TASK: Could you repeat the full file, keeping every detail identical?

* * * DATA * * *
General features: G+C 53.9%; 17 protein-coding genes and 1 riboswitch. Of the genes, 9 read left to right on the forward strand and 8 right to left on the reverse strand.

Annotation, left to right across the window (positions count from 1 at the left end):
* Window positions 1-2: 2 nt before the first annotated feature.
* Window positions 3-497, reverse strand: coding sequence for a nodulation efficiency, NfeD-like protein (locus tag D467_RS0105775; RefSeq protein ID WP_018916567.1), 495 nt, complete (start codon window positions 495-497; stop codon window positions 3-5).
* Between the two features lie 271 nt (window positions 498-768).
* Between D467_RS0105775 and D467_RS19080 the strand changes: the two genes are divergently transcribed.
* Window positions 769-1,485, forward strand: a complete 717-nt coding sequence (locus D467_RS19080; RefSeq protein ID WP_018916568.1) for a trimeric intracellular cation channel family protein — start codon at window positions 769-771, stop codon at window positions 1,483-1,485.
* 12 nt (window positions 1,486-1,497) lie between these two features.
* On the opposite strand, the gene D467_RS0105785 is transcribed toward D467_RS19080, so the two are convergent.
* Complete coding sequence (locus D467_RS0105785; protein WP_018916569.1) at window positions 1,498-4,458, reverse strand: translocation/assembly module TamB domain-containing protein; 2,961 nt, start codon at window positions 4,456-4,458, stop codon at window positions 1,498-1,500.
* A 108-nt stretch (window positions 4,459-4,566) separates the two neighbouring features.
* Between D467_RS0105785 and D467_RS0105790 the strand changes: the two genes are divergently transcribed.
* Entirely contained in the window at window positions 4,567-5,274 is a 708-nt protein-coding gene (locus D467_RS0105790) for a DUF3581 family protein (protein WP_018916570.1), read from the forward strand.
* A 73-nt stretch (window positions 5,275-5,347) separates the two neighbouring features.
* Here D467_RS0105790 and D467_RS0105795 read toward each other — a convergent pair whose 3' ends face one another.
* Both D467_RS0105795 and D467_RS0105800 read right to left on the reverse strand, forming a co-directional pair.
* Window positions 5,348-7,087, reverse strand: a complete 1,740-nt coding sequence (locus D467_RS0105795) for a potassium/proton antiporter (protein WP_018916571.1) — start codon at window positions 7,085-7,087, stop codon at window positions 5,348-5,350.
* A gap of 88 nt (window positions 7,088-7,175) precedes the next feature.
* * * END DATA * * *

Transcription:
General features: G+C 53.9%; 17 protein-coding genes and 1 riboswitch. Of the genes, 9 read left to right on the forward strand and 8 right to left on the reverse strand.

Annotation, left to right across the window (positions count from 1 at the left end):
* Window positions 1-2: 2 nt before the first annotated feature.
* Window positions 3-497, reverse strand: coding sequence for a nodulation efficiency, NfeD-like protein (locus tag D467_RS0105775; RefSeq protein ID WP_018916567.1), 495 nt, complete (start codon window positions 495-497; stop codon window positions 3-5).
* Between the two features lie 271 nt (window positions 498-768).
* Between D467_RS0105775 and D467_RS19080 the strand changes: the two genes are divergently transcribed.
* Window positions 769-1,485, forward strand: a complete 717-nt coding sequence (locus D467_RS19080; RefSeq protein ID WP_018916568.1) for a trimeric intracellular cation channel family protein — start codon at window positions 769-771, stop codon at window positions 1,483-1,485.
* 12 nt (window positions 1,486-1,497) lie between these two features.
* On the opposite strand, the gene D467_RS0105785 is transcribed toward D467_RS19080, so the two are convergent.
* Complete coding sequence (locus D467_RS0105785; protein WP_018916569.1) at window positions 1,498-4,458, reverse strand: translocation/assembly module TamB domain-containing protein; 2,961 nt, start codon at window positions 4,456-4,458, stop codon at window positions 1,498-1,500.
* A 108-nt stretch (window positions 4,459-4,566) separates the two neighbouring features.
* Between D467_RS0105785 and D467_RS0105790 the strand changes: the two genes are divergently transcribed.
* Entirely contained in the window at window positions 4,567-5,274 is a 708-nt protein-coding gene (locus D467_RS0105790) for a DUF3581 family protein (protein WP_018916570.1), read from the forward strand.
* A 73-nt stretch (window positions 5,275-5,347) separates the two neighbouring features.
* Here D467_RS0105790 and D467_RS0105795 read toward each other — a convergent pair whose 3' ends face one another.
* Both D467_RS0105795 and D467_RS0105800 read right to left on the reverse strand, forming a co-directional pair.
* Window positions 5,348-7,087, reverse strand: a complete 1,740-nt coding sequence (locus D467_RS0105795) for a potassium/proton antiporter (protein WP_018916571.1) — start codon at window positions 7,085-7,087, stop codon at window positions 5,348-5,350.
* A gap of 88 nt (window positions 7,088-7,175) precedes the next feature.